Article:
The nitric oxide (NO) reduction by carbon monoxide (CO) on Ir(111) surfaces under near ambient pressure conditions was studied by a combination of near-ambient-pressure X-ray photoelectron spectroscopy (NAP-XPS) and mass spectrometry (MS), particularly paying attention to the dominant reaction pathway to formation of molecular nitrogen (N2). Under a relatively low CO pressure condition (50 mTorr NO + 10 mTorr CO), two reaction pathways to form N2 are clearly observed at different ignition temperatures (280 and 400 °C) and attributed to a reaction of NO adsorbed at atop site (NOatop) with atomic nitrogen (Nad) and associative desorption of Nad, respectively. Since the adsorption of NOatop is inhibited by CO adsorbed at atop site (COatop), the ignition of the NOatop + Nad reaction strongly depends on the coverage of COatop; the ignition temperature shifts to higher temperature as increasing CO pressure. In contrast, for the Nad + Nad reaction the ignition temperature keeps almost constant (∼400 °C). The online MS results indicate that the latter reaction is the dominant pathway to N2 formation and the former one less contributes to N2 formation with accompanying a small amount of nitrous oxide (N2O). No evidence for contribution of the isocyanate (NCO) species as an intermediate was observed in the operando NAP-XP spectra. (Graph Presented).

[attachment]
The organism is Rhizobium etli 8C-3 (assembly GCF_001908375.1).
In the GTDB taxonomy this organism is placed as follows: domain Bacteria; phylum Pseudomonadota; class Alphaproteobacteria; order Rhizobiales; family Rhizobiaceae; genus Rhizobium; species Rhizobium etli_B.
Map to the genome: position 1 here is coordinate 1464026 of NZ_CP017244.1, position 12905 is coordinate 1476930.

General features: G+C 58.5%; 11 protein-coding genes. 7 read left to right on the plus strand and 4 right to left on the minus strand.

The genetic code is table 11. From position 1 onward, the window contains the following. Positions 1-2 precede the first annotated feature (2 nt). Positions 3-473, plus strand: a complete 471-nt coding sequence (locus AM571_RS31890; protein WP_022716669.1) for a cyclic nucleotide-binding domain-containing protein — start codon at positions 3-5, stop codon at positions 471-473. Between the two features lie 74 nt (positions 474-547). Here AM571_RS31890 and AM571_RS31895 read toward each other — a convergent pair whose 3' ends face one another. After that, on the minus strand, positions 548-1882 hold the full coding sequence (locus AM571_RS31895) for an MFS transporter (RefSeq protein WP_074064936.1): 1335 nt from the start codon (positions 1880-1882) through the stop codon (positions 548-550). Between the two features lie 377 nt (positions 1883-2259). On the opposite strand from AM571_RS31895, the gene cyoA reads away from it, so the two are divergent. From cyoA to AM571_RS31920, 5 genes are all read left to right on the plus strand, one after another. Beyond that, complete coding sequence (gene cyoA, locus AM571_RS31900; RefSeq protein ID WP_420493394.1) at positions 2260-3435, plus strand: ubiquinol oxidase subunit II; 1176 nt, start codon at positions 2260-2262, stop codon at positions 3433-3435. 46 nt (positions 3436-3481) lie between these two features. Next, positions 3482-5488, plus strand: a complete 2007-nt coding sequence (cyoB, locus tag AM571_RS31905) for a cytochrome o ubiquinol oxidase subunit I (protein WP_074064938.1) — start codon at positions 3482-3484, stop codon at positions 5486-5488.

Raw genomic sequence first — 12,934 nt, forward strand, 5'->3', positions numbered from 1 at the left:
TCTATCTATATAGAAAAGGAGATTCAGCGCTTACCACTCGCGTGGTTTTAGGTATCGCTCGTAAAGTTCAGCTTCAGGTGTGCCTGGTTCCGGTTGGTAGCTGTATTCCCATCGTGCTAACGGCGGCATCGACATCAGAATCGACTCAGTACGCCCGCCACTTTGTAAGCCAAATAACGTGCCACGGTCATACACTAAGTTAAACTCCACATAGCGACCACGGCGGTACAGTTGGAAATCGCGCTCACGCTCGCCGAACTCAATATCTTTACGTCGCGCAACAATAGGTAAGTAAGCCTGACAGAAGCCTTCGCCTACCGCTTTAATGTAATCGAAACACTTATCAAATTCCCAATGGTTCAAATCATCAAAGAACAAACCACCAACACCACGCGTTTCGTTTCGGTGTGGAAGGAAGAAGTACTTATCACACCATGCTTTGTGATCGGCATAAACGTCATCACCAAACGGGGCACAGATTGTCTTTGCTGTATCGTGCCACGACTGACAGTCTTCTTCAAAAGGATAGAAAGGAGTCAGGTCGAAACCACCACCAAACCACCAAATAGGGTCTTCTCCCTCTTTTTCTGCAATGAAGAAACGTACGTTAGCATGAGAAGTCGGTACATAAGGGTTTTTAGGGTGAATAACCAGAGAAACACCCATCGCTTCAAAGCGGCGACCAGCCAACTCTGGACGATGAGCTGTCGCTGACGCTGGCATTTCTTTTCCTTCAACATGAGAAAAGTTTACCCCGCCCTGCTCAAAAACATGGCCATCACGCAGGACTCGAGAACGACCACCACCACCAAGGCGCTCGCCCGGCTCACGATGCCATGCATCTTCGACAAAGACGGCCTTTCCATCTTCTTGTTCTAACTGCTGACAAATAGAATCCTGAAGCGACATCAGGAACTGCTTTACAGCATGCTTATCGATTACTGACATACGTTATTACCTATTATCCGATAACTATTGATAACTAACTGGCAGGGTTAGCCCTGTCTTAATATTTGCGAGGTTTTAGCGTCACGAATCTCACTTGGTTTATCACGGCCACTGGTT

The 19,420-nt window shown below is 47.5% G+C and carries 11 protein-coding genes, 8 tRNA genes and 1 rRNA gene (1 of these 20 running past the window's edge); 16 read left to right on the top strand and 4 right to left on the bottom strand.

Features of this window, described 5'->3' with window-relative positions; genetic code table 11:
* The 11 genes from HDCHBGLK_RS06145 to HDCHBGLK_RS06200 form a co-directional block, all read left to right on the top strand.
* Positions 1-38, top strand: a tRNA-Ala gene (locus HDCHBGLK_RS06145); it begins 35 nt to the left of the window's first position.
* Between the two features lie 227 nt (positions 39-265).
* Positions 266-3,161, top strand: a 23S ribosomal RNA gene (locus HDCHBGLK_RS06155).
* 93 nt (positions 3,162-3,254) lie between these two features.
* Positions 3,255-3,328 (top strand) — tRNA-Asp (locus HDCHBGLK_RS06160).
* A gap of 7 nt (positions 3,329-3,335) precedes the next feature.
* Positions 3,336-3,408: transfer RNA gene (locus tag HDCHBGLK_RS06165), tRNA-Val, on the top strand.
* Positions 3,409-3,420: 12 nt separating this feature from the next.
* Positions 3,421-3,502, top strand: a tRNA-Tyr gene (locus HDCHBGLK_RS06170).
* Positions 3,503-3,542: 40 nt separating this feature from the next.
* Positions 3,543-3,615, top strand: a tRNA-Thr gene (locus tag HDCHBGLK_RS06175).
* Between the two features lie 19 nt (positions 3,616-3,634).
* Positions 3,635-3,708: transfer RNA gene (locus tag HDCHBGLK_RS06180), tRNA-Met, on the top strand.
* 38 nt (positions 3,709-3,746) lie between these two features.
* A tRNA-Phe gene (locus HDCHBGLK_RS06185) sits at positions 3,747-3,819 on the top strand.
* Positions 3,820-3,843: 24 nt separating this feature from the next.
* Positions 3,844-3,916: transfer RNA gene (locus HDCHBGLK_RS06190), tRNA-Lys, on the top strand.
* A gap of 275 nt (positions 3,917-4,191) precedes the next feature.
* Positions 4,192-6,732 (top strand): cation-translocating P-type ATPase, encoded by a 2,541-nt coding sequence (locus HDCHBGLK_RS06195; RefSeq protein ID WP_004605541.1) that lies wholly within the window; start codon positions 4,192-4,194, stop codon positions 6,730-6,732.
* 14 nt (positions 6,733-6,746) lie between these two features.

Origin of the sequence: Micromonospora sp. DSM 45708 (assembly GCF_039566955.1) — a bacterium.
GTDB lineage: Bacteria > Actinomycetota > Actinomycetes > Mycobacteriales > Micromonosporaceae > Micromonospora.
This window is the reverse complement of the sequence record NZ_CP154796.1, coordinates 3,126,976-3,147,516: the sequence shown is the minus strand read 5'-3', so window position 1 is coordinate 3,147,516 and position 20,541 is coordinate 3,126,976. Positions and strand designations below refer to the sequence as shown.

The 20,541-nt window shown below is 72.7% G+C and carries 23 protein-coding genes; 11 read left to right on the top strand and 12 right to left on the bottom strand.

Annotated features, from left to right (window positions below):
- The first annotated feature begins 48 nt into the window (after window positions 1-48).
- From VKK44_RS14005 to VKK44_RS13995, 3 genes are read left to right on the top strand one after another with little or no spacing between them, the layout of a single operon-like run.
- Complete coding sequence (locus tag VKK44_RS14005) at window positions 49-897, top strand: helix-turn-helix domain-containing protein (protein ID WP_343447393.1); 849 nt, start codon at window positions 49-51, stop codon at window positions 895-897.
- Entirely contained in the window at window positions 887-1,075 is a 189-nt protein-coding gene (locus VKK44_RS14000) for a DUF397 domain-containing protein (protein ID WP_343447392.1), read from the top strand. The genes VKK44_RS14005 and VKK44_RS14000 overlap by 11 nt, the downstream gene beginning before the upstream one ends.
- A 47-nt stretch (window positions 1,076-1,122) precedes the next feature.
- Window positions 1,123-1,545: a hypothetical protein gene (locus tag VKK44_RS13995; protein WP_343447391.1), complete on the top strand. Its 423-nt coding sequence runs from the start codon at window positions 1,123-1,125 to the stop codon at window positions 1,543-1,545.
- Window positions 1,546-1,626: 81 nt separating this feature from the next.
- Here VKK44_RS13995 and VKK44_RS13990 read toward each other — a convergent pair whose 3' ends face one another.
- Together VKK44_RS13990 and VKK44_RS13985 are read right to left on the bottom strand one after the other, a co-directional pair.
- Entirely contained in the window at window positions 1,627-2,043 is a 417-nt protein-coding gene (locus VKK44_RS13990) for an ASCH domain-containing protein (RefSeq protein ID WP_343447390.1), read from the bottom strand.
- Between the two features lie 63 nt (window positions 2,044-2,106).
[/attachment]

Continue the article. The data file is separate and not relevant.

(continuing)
ASJC Scopus subject areas
- Electronic, Optical and Magnetic Materials
- Surfaces, Coatings and Films
- Physical and Theoretical Chemistry